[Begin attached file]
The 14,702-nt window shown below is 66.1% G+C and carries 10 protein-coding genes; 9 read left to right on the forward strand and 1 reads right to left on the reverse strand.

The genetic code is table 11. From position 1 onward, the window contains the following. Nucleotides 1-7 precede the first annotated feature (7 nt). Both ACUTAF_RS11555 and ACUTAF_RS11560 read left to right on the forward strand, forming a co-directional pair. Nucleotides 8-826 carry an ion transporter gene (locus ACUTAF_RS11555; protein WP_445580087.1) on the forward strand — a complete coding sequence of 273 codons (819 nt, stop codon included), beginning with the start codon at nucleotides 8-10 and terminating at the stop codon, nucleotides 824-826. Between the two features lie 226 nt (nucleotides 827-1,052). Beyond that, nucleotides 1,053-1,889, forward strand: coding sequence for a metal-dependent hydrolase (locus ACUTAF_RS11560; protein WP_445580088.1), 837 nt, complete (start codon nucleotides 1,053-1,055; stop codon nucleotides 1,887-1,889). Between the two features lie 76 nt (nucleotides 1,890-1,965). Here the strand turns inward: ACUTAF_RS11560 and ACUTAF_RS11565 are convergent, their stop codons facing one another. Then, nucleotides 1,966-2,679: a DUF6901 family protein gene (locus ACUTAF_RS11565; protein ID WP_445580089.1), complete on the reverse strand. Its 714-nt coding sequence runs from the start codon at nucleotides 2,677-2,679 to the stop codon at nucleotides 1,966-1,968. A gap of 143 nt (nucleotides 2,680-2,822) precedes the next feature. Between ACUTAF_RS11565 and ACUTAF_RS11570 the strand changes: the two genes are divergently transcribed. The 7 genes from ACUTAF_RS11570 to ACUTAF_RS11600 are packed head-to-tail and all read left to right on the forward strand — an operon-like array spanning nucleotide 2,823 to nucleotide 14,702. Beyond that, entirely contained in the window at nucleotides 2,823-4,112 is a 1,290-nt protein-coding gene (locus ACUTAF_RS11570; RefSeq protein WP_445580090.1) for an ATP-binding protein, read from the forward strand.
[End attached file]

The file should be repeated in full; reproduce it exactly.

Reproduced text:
The 14,702-nt window shown below is 66.1% G+C and carries 10 protein-coding genes; 9 read left to right on the forward strand and 1 reads right to left on the reverse strand.

The genetic code is table 11. From position 1 onward, the window contains the following. Nucleotides 1-7 precede the first annotated feature (7 nt). Both ACUTAF_RS11555 and ACUTAF_RS11560 read left to right on the forward strand, forming a co-directional pair. Nucleotides 8-826 carry an ion transporter gene (locus ACUTAF_RS11555; protein WP_445580087.1) on the forward strand — a complete coding sequence of 273 codons (819 nt, stop codon included), beginning with the start codon at nucleotides 8-10 and terminating at the stop codon, nucleotides 824-826. Between the two features lie 226 nt (nucleotides 827-1,052). Beyond that, nucleotides 1,053-1,889, forward strand: coding sequence for a metal-dependent hydrolase (locus ACUTAF_RS11560; protein WP_445580088.1), 837 nt, complete (start codon nucleotides 1,053-1,055; stop codon nucleotides 1,887-1,889). Between the two features lie 76 nt (nucleotides 1,890-1,965). Here the strand turns inward: ACUTAF_RS11560 and ACUTAF_RS11565 are convergent, their stop codons facing one another. Then, nucleotides 1,966-2,679: a DUF6901 family protein gene (locus ACUTAF_RS11565; protein ID WP_445580089.1), complete on the reverse strand. Its 714-nt coding sequence runs from the start codon at nucleotides 2,677-2,679 to the stop codon at nucleotides 1,966-1,968. A gap of 143 nt (nucleotides 2,680-2,822) precedes the next feature. Between ACUTAF_RS11565 and ACUTAF_RS11570 the strand changes: the two genes are divergently transcribed. The 7 genes from ACUTAF_RS11570 to ACUTAF_RS11600 are packed head-to-tail and all read left to right on the forward strand — an operon-like array spanning nucleotide 2,823 to nucleotide 14,702. Beyond that, entirely contained in the window at nucleotides 2,823-4,112 is a 1,290-nt protein-coding gene (locus ACUTAF_RS11570; RefSeq protein WP_445580090.1) for an ATP-binding protein, read from the forward strand.